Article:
MABUX: Bunker market this morning, Sept 17
The Bunker Review was contributed by Marine Bunker Exchange (MABUX)
MABUX World Bunker Index (consists of a range of prices for 380 HSFO, VLSFO and MGO (Gasoil) in the main world hubs) demonstrated firm upward trend on September 16:
380 HSFO: USD/MT 291.76 (+3.81)
VLSFO: USD/MT 336.00 (+4.00)
MGO: USD/MT 407.52 (+1.63)
Meantime, world oil indexes continued upward evolution on Sep.16 as a hurricane closed U.S. offshore oil and gas production and an industry report showed U.S. crude inventories decreased.
Brent for November settlement rose by $0.22 to $42.22 a barrel on the London-based ICE Futures Europe exchange. West Texas Intermediate for October delivery increased by $1.88 to $40.16 a barrel on the New York Mercantile Exchange. The Brent benchmark traded at the premium of $2.06 to WTI. Gasoil for October delivery gained $5.25 – $325.25.
This morning, global oil indexes have turned into slight downward movement.
A hurricane in the U.S. disrupted offshore oil and gas production. More than 25% of U.S. offshore oil and gas output was shut and export ports were closed as Hurricane Sally sat just off the U.S. Gulf Coast. Current estimate for the total outage associated with the Sally weather system is between 3 million and 6 million barrels of oil over approximately 11 days.
U.S. commercial crude oil inventories (excluding those in the Strategic Petroleum Reserve) decreased by 4.4 million barrels from the previous week. At 496.0 million barrels, U.S. crude oil inventories are about 14% above the five year average for this time of year. Forecasts had expected an inventory build of a bit over 2 million barrels for the period, after last week the EIA reported a build of the same amount for the first week of September. Driving season has been weak this year, unsurprisingly for many, although some still hoped that it would lead to major drawdowns in both crude oil and gasoline inventories in the world’s largest oil consumer. Once it ended, more builds can reasonably be expected.
OPEC and allies such as Russia are unlikely to announce further curbs to oil output this week despite a price drop, sources told Reuters, and will extend the period for countries like Iraq and Nigeria to compensate for earlier overproduction. OPEC and allies, a group known as OPEC+, have been reducing production since May to support oil prices after global demand plunged in the wake of the coronavirus pandemic. In the latest round of cuts, OPEC+ has been reducing output by 7.7 million barrels per day or around 8% of global demand, while asking Iraq and others to pump below their quota in September to compensate for overproduction in May to July. A virtual meeting on Sep.17, known as the joint ministerial monitoring committee (JMMC), will likely extend the compensation period into October and November to allow Iraq and others to catch up with their targets.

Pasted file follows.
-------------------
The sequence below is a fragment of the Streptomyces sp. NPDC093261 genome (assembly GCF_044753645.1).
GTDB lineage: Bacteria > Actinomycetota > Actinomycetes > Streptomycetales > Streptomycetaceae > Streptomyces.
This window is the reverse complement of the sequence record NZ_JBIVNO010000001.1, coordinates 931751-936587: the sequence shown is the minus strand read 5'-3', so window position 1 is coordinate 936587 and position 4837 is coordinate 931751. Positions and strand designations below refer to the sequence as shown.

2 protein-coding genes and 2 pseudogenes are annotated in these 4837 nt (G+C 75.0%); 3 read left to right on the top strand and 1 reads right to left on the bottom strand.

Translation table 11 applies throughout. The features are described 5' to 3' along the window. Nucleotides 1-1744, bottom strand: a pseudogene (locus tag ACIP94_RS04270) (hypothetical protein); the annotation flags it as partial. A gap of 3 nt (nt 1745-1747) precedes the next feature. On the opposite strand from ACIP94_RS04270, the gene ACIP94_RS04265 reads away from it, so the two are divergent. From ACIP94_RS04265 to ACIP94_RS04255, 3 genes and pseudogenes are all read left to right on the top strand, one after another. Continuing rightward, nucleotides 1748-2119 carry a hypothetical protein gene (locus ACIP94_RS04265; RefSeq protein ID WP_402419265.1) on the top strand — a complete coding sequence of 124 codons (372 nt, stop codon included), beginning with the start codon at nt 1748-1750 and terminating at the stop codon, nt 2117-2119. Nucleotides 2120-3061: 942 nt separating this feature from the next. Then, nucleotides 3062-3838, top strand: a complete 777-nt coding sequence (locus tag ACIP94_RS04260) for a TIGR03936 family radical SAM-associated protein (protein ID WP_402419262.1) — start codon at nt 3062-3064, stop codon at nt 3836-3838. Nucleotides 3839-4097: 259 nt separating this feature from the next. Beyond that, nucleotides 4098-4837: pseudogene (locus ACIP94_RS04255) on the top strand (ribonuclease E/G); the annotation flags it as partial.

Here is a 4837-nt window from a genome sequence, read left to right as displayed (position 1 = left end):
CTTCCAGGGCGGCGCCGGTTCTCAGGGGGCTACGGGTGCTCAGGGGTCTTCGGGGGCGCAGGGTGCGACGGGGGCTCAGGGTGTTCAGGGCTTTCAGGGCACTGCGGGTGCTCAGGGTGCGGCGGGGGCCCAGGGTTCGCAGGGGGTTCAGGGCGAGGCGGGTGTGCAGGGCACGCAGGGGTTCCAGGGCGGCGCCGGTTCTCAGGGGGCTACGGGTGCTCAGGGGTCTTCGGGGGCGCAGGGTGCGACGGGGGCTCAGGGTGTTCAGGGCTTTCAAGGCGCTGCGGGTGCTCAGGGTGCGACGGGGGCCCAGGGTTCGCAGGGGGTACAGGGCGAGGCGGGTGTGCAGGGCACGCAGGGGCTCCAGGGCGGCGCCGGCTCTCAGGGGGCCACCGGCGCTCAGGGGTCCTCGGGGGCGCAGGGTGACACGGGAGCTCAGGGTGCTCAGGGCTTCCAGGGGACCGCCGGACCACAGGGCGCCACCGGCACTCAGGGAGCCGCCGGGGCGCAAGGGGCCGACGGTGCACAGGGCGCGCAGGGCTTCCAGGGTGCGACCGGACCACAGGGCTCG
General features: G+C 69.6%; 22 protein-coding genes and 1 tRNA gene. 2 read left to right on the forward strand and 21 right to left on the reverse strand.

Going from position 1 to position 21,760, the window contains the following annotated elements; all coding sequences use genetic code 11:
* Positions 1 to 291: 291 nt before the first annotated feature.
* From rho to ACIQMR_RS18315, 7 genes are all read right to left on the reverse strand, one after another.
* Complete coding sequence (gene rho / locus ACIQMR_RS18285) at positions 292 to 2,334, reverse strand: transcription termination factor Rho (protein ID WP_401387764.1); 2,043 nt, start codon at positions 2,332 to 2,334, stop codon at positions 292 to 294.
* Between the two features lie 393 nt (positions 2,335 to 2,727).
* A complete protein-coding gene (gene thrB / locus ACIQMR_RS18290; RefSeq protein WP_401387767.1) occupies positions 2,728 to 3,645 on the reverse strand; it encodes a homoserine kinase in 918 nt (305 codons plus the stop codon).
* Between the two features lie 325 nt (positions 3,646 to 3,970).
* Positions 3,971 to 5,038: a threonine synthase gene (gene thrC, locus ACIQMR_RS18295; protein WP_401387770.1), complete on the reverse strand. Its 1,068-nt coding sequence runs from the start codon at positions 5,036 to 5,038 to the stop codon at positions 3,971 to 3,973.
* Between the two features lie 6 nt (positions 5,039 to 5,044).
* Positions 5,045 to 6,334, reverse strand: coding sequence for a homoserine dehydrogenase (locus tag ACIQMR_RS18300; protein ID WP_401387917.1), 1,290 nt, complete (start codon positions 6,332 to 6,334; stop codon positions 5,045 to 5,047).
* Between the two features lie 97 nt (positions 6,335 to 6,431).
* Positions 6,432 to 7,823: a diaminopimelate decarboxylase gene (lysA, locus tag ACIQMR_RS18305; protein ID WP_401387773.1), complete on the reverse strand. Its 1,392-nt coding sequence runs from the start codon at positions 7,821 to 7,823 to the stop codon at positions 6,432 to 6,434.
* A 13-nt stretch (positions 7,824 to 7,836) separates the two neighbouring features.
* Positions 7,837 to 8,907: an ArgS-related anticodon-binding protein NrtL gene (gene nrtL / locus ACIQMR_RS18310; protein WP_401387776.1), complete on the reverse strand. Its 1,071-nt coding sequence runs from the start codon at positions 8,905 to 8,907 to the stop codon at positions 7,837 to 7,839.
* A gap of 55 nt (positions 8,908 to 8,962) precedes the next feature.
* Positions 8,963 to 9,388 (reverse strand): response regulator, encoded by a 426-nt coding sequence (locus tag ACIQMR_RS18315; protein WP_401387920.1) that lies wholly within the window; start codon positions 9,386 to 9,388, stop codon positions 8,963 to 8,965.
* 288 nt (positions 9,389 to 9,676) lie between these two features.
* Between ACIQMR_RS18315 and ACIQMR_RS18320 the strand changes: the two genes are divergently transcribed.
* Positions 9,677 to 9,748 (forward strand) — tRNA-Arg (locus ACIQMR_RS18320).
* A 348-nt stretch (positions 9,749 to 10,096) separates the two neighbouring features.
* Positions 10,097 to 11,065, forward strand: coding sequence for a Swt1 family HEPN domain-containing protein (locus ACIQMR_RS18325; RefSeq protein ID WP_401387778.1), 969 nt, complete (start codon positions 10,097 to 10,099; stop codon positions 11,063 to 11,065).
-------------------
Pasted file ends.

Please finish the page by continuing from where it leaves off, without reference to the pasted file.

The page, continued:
Meantime, Iran has raised oil production from the oilfields in its southwest it shares with Iraq to 400,000 barrels per day (bpd) from 70,000 bpd in the past seven years. Iran officially launched in August the first phase of the oil-transfer chain of the West Karoun oilfields - with a daily delivery capacity of 460,000 bpd of heavy crude oil and 254,000 bpd of light crude oil to export terminals. Also in August, Iran signed a total of 13 oil contracts with 14 domestic firms, which will raise the Islamic Republic’s oil production capacity by 185,000 bpd. The 13 deals are worth a total of US$1.78 billion (1.527 billion euro).
Vitol Group said inventories have been falling sharply and will continue to decline this year. Trafigura Group, the second-biggest trader, says the market will go back into a surplus. Both companies forecast demand to stagnate and foresee a volatile few months before a gradual recovery next year. As per Vitol, Global stockpile growth peaked at about 1.2 billion barrels in early summer and inventories have since been drawn down by about 300 million barrels. It is expected, they should drop by a further 250 to 300 million barrels in the last four months of the year.
China has supported oil markets with its purchases of record volumes of crude oil in recent months, but it has also imported doubled volumes of fuel blending products, suggesting that the fuel demand recovery in the world’s top oil importer may be more impressive than expected. China’s imports of the so-called mixed aromatics, used in gasoline production, doubled between January and July 2020 compared to the same period last year. Chinese imports of light-cycle oil (LCO), which is used in blending for diesel production, soared 115 percent in the same period. It is quite possible, that actual Chinese fuel demand, which has recovered quickly, may be higher than official figures show.
We expect IFO bunker prices may rise today in a range of plus 8-12 USD, while MGO prices may also gain 3-5 USD.